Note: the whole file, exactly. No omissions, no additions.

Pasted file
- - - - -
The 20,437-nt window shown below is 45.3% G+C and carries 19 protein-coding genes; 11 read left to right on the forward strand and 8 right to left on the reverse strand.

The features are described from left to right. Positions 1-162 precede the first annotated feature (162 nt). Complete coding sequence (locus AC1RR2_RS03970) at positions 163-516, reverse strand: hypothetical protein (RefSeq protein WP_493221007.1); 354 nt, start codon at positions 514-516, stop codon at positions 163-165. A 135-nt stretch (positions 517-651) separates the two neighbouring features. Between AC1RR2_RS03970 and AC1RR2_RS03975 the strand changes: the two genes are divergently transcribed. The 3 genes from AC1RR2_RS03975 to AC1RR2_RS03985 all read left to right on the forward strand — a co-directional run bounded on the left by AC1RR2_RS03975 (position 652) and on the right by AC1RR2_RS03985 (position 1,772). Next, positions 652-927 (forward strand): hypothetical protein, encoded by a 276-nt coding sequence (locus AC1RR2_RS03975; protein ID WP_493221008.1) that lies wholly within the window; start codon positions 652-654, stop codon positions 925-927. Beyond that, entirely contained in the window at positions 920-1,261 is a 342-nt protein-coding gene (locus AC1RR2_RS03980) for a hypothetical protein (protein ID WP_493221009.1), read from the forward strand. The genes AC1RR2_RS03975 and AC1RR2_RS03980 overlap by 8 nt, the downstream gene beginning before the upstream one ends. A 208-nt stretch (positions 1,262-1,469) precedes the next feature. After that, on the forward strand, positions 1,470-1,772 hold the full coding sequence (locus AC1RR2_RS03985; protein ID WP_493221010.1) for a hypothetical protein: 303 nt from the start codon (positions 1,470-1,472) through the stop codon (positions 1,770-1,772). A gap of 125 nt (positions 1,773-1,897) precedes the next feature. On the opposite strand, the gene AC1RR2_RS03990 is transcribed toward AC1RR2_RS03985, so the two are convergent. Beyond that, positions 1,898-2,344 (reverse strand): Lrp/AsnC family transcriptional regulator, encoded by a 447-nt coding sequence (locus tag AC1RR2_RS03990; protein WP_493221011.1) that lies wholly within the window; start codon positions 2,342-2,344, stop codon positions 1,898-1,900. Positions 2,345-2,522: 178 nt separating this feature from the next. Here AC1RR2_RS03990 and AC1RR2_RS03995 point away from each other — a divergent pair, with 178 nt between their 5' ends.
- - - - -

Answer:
The 20,437-nt window shown below is 45.3% G+C and carries 19 protein-coding genes; 11 read left to right on the forward strand and 8 right to left on the reverse strand.

The features are described from left to right. Positions 1-162 precede the first annotated feature (162 nt). Complete coding sequence (locus AC1RR2_RS03970) at positions 163-516, reverse strand: hypothetical protein (RefSeq protein WP_493221007.1); 354 nt, start codon at positions 514-516, stop codon at positions 163-165. A 135-nt stretch (positions 517-651) separates the two neighbouring features. Between AC1RR2_RS03970 and AC1RR2_RS03975 the strand changes: the two genes are divergently transcribed. The 3 genes from AC1RR2_RS03975 to AC1RR2_RS03985 all read left to right on the forward strand — a co-directional run bounded on the left by AC1RR2_RS03975 (position 652) and on the right by AC1RR2_RS03985 (position 1,772). Next, positions 652-927 (forward strand): hypothetical protein, encoded by a 276-nt coding sequence (locus AC1RR2_RS03975; protein ID WP_493221008.1) that lies wholly within the window; start codon positions 652-654, stop codon positions 925-927. Beyond that, entirely contained in the window at positions 920-1,261 is a 342-nt protein-coding gene (locus AC1RR2_RS03980) for a hypothetical protein (protein ID WP_493221009.1), read from the forward strand. The genes AC1RR2_RS03975 and AC1RR2_RS03980 overlap by 8 nt, the downstream gene beginning before the upstream one ends. A 208-nt stretch (positions 1,262-1,469) precedes the next feature. After that, on the forward strand, positions 1,470-1,772 hold the full coding sequence (locus AC1RR2_RS03985; protein ID WP_493221010.1) for a hypothetical protein: 303 nt from the start codon (positions 1,470-1,472) through the stop codon (positions 1,770-1,772). A gap of 125 nt (positions 1,773-1,897) precedes the next feature. On the opposite strand, the gene AC1RR2_RS03990 is transcribed toward AC1RR2_RS03985, so the two are convergent. Beyond that, positions 1,898-2,344 (reverse strand): Lrp/AsnC family transcriptional regulator, encoded by a 447-nt coding sequence (locus tag AC1RR2_RS03990; protein WP_493221011.1) that lies wholly within the window; start codon positions 2,342-2,344, stop codon positions 1,898-1,900. Positions 2,345-2,522: 178 nt separating this feature from the next. Here AC1RR2_RS03990 and AC1RR2_RS03995 point away from each other — a divergent pair, with 178 nt between their 5' ends.